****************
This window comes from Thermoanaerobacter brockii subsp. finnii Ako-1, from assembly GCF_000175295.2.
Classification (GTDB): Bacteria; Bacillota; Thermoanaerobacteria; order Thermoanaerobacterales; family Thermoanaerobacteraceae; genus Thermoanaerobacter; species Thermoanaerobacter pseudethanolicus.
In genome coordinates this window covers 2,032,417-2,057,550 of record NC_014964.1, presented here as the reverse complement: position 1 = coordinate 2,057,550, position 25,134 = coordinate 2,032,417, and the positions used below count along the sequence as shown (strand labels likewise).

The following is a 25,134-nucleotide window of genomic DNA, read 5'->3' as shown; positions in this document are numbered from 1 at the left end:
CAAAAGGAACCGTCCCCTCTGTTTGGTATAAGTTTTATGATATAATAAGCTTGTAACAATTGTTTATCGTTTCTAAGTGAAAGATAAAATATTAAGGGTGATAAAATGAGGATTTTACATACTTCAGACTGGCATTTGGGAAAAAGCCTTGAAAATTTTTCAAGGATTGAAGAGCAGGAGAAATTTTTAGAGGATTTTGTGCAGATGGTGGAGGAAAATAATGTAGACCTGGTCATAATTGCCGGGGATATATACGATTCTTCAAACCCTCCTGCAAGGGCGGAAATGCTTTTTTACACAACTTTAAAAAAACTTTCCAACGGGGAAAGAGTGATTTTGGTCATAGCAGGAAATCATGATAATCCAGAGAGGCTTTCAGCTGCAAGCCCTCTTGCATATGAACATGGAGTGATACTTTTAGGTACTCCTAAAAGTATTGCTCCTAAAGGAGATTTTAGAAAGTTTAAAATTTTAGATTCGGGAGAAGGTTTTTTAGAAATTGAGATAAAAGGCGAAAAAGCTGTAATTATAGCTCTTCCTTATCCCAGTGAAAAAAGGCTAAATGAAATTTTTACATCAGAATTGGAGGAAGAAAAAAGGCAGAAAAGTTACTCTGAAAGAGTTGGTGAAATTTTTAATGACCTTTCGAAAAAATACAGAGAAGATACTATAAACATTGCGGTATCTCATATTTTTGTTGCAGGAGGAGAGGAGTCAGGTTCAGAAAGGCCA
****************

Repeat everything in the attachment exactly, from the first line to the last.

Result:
This window comes from Thermoanaerobacter brockii subsp. finnii Ako-1, from assembly GCF_000175295.2.
Classification (GTDB): Bacteria; Bacillota; Thermoanaerobacteria; order Thermoanaerobacterales; family Thermoanaerobacteraceae; genus Thermoanaerobacter; species Thermoanaerobacter pseudethanolicus.
In genome coordinates this window covers 2,032,417-2,057,550 of record NC_014964.1, presented here as the reverse complement: position 1 = coordinate 2,057,550, position 25,134 = coordinate 2,032,417, and the positions used below count along the sequence as shown (strand labels likewise).

The following is a 25,134-nucleotide window of genomic DNA, read 5'->3' as shown; positions in this document are numbered from 1 at the left end:
CAAAAGGAACCGTCCCCTCTGTTTGGTATAAGTTTTATGATATAATAAGCTTGTAACAATTGTTTATCGTTTCTAAGTGAAAGATAAAATATTAAGGGTGATAAAATGAGGATTTTACATACTTCAGACTGGCATTTGGGAAAAAGCCTTGAAAATTTTTCAAGGATTGAAGAGCAGGAGAAATTTTTAGAGGATTTTGTGCAGATGGTGGAGGAAAATAATGTAGACCTGGTCATAATTGCCGGGGATATATACGATTCTTCAAACCCTCCTGCAAGGGCGGAAATGCTTTTTTACACAACTTTAAAAAAACTTTCCAACGGGGAAAGAGTGATTTTGGTCATAGCAGGAAATCATGATAATCCAGAGAGGCTTTCAGCTGCAAGCCCTCTTGCATATGAACATGGAGTGATACTTTTAGGTACTCCTAAAAGTATTGCTCCTAAAGGAGATTTTAGAAAGTTTAAAATTTTAGATTCGGGAGAAGGTTTTTTAGAAATTGAGATAAAAGGCGAAAAAGCTGTAATTATAGCTCTTCCTTATCCCAGTGAAAAAAGGCTAAATGAAATTTTTACATCAGAATTGGAGGAAGAAAAAAGGCAGAAAAGTTACTCTGAAAGAGTTGGTGAAATTTTTAATGACCTTTCGAAAAAATACAGAGAAGATACTATAAACATTGCGGTATCTCATATTTTTGTTGCAGGAGGAGAGGAGTCAGGTTCAGAAAGGCCA